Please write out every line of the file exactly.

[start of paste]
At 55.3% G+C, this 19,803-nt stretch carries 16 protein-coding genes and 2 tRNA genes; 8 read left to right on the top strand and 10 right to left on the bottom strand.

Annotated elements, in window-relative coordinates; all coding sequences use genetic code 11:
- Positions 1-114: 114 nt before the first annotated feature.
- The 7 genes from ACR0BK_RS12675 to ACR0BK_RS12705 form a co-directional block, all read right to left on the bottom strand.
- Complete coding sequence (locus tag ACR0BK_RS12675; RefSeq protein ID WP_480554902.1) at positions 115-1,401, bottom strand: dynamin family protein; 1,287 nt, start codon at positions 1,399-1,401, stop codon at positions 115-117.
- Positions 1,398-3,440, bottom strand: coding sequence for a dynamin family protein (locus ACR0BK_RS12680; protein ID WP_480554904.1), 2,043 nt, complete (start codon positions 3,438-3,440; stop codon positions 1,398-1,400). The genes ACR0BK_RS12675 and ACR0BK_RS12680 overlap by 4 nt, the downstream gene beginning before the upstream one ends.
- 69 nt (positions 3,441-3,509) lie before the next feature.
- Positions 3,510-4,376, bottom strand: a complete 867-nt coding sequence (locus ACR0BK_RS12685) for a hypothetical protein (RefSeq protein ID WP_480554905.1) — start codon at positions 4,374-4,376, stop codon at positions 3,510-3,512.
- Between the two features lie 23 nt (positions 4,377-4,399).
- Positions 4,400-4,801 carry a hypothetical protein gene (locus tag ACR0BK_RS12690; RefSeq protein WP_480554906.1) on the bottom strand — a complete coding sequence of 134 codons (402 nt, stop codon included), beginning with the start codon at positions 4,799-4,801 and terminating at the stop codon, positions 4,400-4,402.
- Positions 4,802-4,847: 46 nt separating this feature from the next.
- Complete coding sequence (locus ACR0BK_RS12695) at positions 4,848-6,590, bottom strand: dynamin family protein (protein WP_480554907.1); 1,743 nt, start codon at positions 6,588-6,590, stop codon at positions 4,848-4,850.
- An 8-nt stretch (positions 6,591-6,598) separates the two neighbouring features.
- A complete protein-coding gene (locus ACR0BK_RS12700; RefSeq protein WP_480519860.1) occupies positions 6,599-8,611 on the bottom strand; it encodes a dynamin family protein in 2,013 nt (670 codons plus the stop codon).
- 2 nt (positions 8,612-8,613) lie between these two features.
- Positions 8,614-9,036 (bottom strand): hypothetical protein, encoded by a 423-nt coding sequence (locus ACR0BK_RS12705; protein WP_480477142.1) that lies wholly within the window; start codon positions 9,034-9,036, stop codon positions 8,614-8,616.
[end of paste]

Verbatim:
At 55.3% G+C, this 19,803-nt stretch carries 16 protein-coding genes and 2 tRNA genes; 8 read left to right on the top strand and 10 right to left on the bottom strand.

Annotated elements, in window-relative coordinates; all coding sequences use genetic code 11:
- Positions 1-114: 114 nt before the first annotated feature.
- The 7 genes from ACR0BK_RS12675 to ACR0BK_RS12705 form a co-directional block, all read right to left on the bottom strand.
- Complete coding sequence (locus tag ACR0BK_RS12675; RefSeq protein ID WP_480554902.1) at positions 115-1,401, bottom strand: dynamin family protein; 1,287 nt, start codon at positions 1,399-1,401, stop codon at positions 115-117.
- Positions 1,398-3,440, bottom strand: coding sequence for a dynamin family protein (locus ACR0BK_RS12680; protein ID WP_480554904.1), 2,043 nt, complete (start codon positions 3,438-3,440; stop codon positions 1,398-1,400). The genes ACR0BK_RS12675 and ACR0BK_RS12680 overlap by 4 nt, the downstream gene beginning before the upstream one ends.
- 69 nt (positions 3,441-3,509) lie before the next feature.
- Positions 3,510-4,376, bottom strand: a complete 867-nt coding sequence (locus ACR0BK_RS12685) for a hypothetical protein (RefSeq protein ID WP_480554905.1) — start codon at positions 4,374-4,376, stop codon at positions 3,510-3,512.
- Between the two features lie 23 nt (positions 4,377-4,399).
- Positions 4,400-4,801 carry a hypothetical protein gene (locus tag ACR0BK_RS12690; RefSeq protein WP_480554906.1) on the bottom strand — a complete coding sequence of 134 codons (402 nt, stop codon included), beginning with the start codon at positions 4,799-4,801 and terminating at the stop codon, positions 4,400-4,402.
- Positions 4,802-4,847: 46 nt separating this feature from the next.
- Complete coding sequence (locus ACR0BK_RS12695) at positions 4,848-6,590, bottom strand: dynamin family protein (protein WP_480554907.1); 1,743 nt, start codon at positions 6,588-6,590, stop codon at positions 4,848-4,850.
- An 8-nt stretch (positions 6,591-6,598) separates the two neighbouring features.
- A complete protein-coding gene (locus ACR0BK_RS12700; RefSeq protein WP_480519860.1) occupies positions 6,599-8,611 on the bottom strand; it encodes a dynamin family protein in 2,013 nt (670 codons plus the stop codon).
- 2 nt (positions 8,612-8,613) lie between these two features.
- Positions 8,614-9,036 (bottom strand): hypothetical protein, encoded by a 423-nt coding sequence (locus ACR0BK_RS12705; protein WP_480477142.1) that lies wholly within the window; start codon positions 9,034-9,036, stop codon positions 8,614-8,616.